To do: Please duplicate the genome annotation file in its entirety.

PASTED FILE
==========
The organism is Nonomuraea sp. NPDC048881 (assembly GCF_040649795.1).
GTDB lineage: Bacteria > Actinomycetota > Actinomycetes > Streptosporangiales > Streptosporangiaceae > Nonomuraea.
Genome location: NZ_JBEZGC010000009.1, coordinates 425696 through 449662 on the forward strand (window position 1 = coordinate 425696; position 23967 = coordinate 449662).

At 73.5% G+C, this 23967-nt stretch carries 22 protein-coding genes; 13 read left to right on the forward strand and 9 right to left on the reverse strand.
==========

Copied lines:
The organism is Nonomuraea sp. NPDC048881 (assembly GCF_040649795.1).
GTDB lineage: Bacteria > Actinomycetota > Actinomycetes > Streptosporangiales > Streptosporangiaceae > Nonomuraea.
Genome location: NZ_JBEZGC010000009.1, coordinates 425696 through 449662 on the forward strand (window position 1 = coordinate 425696; position 23967 = coordinate 449662).

At 73.5% G+C, this 23967-nt stretch carries 22 protein-coding genes; 13 read left to right on the forward strand and 9 right to left on the reverse strand.